Jan 06 2015

Netanyahu’s threats won’t sway Abbas

Published by at 11:02 am under Articles,Palestinian politics


By Daoud Kuttab

Both the content and the body language reflected a profound Israeli irritation. “We will not allow IDF soldiers and commanders to be hauled before the International Criminal Court [ICC] in The Hague,” said an angry Benjamin Netanyahu at the opening of the weekly Cabinet meeting on Jan. 4.

The response of the Israeli prime minister was accompanied by threats and punitive actions against Palestinians, including warnings that Israel would also prosecute Palestinians for war crimes and that the monthly customs taxes collected on behalf of Palestinians would not be turned over (the December 2014 transfer is about $127 million). For once, it seems that Palestinians got under Netanyahu’s skin.

The Palestinian leadership, of course, is not interested in the emotional state of Netanyahu or the Israelis, and the refusal to turn over Palestinian monies — called another war crime by chief negotiator Saeb Erekat — will certainly not sway Palestinians from their game plan.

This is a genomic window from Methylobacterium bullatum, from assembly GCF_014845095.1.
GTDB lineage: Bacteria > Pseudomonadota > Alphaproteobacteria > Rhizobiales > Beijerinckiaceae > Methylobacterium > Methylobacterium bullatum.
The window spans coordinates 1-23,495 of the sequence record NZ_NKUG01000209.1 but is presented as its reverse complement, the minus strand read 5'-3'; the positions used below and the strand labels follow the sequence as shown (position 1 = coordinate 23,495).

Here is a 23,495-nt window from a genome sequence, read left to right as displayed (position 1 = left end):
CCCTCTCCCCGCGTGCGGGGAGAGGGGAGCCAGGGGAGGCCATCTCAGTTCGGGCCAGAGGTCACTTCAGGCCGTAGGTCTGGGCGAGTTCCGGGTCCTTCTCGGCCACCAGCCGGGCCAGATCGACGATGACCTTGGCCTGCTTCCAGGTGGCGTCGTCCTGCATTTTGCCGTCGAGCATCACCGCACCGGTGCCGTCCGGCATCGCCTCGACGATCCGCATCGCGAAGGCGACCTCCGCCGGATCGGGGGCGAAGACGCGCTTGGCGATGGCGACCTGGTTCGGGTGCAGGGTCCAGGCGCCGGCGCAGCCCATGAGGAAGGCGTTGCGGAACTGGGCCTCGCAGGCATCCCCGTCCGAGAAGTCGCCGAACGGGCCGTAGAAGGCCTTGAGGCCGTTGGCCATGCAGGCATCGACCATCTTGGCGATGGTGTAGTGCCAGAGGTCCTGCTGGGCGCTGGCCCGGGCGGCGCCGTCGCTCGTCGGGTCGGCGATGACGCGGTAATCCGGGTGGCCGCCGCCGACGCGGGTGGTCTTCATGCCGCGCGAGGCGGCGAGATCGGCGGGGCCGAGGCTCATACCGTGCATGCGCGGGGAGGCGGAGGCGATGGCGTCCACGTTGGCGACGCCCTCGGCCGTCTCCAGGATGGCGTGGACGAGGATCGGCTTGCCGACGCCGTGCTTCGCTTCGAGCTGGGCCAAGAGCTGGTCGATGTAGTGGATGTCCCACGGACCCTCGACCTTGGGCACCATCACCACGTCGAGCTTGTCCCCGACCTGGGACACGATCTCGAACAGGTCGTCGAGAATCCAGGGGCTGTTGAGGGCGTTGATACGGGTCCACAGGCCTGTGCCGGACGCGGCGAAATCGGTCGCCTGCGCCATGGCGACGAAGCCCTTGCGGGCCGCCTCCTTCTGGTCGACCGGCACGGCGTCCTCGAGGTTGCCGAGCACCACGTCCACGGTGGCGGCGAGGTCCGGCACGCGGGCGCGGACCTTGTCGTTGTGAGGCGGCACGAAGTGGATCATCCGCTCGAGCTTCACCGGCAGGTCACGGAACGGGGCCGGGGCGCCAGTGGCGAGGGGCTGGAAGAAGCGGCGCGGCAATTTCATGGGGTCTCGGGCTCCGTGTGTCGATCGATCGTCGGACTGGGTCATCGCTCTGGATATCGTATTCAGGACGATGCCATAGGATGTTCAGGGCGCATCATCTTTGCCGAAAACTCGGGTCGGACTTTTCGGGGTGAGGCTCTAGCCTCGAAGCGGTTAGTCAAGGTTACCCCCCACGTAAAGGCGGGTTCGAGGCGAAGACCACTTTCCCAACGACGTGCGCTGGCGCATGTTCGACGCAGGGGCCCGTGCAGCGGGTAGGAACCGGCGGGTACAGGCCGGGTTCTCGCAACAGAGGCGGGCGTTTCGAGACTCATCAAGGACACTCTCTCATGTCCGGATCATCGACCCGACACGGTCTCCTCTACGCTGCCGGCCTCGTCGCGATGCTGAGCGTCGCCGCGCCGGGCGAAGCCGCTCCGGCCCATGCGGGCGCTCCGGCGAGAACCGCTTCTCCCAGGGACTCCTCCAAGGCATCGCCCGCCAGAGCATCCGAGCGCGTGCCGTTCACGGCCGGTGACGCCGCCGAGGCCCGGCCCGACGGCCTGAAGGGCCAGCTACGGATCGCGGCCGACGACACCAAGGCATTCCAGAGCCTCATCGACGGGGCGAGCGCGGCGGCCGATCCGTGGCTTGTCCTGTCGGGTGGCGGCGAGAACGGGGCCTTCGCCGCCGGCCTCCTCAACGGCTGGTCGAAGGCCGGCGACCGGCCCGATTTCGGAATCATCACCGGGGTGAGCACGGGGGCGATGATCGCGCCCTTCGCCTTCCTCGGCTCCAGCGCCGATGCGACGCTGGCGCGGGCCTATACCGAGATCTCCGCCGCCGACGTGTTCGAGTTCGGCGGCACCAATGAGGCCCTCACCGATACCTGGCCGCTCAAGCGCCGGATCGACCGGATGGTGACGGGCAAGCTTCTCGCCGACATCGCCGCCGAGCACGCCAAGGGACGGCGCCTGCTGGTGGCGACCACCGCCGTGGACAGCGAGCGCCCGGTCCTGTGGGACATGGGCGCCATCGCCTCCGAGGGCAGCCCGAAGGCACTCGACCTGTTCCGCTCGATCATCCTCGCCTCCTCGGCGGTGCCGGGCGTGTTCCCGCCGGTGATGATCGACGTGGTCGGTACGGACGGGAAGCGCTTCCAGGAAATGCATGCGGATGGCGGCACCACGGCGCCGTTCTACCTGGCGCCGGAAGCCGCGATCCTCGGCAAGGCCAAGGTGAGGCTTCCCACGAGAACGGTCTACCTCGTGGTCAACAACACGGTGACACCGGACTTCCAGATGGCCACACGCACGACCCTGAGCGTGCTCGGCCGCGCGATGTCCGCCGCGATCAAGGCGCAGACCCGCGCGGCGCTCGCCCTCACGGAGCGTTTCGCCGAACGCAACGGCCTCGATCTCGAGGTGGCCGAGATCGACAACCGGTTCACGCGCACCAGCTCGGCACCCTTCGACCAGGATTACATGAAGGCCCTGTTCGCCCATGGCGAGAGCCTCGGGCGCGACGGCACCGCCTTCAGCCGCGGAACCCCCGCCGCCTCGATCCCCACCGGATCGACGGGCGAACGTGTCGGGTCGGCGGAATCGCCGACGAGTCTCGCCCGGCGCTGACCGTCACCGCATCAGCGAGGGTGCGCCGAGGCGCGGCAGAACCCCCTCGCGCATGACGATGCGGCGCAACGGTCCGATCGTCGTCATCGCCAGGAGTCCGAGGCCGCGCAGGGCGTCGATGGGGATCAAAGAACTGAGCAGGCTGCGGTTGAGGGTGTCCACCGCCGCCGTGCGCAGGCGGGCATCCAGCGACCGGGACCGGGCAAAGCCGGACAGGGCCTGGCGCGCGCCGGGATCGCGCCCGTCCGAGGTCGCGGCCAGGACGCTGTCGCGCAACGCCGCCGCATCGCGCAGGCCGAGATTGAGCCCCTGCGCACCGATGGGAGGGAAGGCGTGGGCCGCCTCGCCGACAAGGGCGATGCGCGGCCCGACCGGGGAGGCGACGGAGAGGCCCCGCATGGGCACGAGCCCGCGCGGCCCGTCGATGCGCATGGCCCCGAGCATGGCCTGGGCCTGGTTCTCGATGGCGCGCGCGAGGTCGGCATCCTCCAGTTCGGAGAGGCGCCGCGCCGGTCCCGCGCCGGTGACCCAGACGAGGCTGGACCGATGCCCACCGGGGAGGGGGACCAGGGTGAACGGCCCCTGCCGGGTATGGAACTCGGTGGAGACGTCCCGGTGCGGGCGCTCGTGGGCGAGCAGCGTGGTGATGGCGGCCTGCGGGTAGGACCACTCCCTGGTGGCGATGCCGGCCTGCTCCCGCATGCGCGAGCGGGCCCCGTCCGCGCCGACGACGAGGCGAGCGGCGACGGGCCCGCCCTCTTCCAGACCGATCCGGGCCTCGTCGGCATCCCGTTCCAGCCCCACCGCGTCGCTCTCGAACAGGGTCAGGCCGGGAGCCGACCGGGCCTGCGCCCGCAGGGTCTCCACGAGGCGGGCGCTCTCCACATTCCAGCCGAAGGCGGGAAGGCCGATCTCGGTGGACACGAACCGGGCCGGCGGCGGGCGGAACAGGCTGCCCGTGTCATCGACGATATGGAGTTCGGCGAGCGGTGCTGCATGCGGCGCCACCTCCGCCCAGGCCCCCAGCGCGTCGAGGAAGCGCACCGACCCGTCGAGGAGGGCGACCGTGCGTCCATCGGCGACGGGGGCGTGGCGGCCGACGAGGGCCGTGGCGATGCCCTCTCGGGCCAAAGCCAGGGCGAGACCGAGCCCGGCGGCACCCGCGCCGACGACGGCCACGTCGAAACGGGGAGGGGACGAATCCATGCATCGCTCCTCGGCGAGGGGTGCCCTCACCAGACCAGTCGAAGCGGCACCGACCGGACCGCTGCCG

This is not the first time that the Israelis have frozen the transfer of Palestinian taxes only to rescind their decision for fear that cutting off Palestinian funds could result in the collapse of the Palestinian government.

But the tit-for-tat that is taking place on the diplomatic and political scene is aimed at changing the rules of the game. For the first time in many years, the Palestinians appear to be executing a well-designed plan in which every action is calculated and reactions by the international community and Israel are factored into the calculations and tend to trigger further action.

Palestinian officials feel that they are taking the initiative and leading a process in which they can use all the assets and support that they have regionally and internationally to advance their cause, irrespective of what others think, say or do.

The current Palestinian plan began with the UN General Assembly recognition of Palestine as a nonmember state on Nov. 29, 2012. Long-term execution was delayed because of the nine months of unproductive talks and the Israeli war on the Gaza Strip. Palestinians reportedly had accepted a request by US Secretary of State John Kerry to delay any action until after the Nov. 4 midterm US elections. They are not willing, however, to offer similar accommodations to their occupiers or wait for the Israeli elections and the expected protracted post-election coalition negotiations.

For the Palestinian leadership, the game plan is not built on a single decision by the UN Security Council or even the ICC, as excellent as that would be. The real goal of the Palestinian leadership is to shake Israel out of its complacency and force it to act in sync with the international community and to negotiate on the basis of accepted international references.